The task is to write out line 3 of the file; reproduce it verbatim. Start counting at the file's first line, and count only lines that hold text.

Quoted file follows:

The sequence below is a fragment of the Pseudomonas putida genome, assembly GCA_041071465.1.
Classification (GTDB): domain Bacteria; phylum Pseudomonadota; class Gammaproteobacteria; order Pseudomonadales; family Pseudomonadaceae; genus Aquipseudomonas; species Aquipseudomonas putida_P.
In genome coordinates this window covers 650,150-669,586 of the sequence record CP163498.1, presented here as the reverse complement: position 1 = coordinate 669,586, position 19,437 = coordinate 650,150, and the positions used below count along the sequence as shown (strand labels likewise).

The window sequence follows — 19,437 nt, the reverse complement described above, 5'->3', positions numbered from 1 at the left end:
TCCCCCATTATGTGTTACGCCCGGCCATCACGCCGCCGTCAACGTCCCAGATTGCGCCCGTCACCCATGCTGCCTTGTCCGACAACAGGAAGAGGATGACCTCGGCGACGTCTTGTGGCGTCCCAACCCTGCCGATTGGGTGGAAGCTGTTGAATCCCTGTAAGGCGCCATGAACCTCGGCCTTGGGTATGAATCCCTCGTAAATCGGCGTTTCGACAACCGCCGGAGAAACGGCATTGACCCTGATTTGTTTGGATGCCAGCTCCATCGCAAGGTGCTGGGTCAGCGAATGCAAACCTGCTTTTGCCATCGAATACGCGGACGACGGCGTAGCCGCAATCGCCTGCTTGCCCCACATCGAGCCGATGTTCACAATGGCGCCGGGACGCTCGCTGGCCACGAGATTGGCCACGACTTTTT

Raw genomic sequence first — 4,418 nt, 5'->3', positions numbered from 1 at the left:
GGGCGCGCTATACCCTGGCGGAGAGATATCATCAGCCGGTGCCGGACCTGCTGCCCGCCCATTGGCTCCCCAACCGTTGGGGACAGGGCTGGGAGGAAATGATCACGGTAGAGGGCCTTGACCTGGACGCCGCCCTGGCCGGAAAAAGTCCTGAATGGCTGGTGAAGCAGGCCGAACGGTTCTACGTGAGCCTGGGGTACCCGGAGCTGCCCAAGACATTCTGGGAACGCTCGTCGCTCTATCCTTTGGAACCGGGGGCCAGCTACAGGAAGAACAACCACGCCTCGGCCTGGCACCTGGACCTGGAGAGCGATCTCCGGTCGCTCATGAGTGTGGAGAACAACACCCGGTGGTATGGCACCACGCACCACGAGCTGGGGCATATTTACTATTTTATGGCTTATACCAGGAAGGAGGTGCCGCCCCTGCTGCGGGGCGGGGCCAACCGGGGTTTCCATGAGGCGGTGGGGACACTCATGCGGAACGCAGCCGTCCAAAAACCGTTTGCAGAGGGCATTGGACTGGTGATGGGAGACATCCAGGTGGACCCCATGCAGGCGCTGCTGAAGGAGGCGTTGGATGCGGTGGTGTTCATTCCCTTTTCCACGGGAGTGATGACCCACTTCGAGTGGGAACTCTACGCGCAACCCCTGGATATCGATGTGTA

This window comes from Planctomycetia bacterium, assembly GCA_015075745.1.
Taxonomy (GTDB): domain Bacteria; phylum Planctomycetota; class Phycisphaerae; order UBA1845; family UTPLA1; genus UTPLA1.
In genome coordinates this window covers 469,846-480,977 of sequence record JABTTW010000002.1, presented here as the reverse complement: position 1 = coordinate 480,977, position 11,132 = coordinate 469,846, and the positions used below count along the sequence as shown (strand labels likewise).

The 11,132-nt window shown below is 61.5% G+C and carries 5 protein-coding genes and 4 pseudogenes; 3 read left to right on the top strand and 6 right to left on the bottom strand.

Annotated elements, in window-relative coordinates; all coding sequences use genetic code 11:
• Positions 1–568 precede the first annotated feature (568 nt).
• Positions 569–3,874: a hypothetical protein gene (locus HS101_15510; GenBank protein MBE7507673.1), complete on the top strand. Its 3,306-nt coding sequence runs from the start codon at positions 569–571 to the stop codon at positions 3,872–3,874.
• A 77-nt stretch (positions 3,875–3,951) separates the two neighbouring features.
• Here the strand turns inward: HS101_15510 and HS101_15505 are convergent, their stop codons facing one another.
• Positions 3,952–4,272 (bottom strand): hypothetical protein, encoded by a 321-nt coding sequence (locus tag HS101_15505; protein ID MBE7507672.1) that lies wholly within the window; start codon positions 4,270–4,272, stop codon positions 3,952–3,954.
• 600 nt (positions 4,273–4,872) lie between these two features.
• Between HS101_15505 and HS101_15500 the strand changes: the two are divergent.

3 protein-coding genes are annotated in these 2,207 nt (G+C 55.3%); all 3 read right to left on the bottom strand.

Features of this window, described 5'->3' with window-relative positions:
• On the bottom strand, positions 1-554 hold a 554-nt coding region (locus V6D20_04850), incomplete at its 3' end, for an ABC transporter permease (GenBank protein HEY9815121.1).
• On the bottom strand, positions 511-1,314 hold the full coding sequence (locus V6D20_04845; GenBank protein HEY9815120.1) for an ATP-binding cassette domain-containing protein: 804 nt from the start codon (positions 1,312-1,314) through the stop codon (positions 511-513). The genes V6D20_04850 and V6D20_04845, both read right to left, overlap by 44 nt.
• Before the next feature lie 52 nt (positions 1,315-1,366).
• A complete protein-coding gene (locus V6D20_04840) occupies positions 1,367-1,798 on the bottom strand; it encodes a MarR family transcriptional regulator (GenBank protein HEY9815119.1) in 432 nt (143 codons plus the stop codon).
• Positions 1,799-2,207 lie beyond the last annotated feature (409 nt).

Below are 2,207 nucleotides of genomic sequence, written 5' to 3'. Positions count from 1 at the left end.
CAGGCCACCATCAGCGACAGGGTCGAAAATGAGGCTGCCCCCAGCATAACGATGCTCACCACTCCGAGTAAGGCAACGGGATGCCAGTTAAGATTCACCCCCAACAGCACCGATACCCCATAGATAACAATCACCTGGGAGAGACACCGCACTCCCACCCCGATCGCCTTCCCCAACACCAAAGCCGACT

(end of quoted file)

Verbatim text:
In genome coordinates this window covers 650,150-669,586 of the sequence record CP163498.1, presented here as the reverse complement: position 1 = coordinate 669,586, position 19,437 = coordinate 650,150, and the positions used below count along the sequence as shown (strand labels likewise).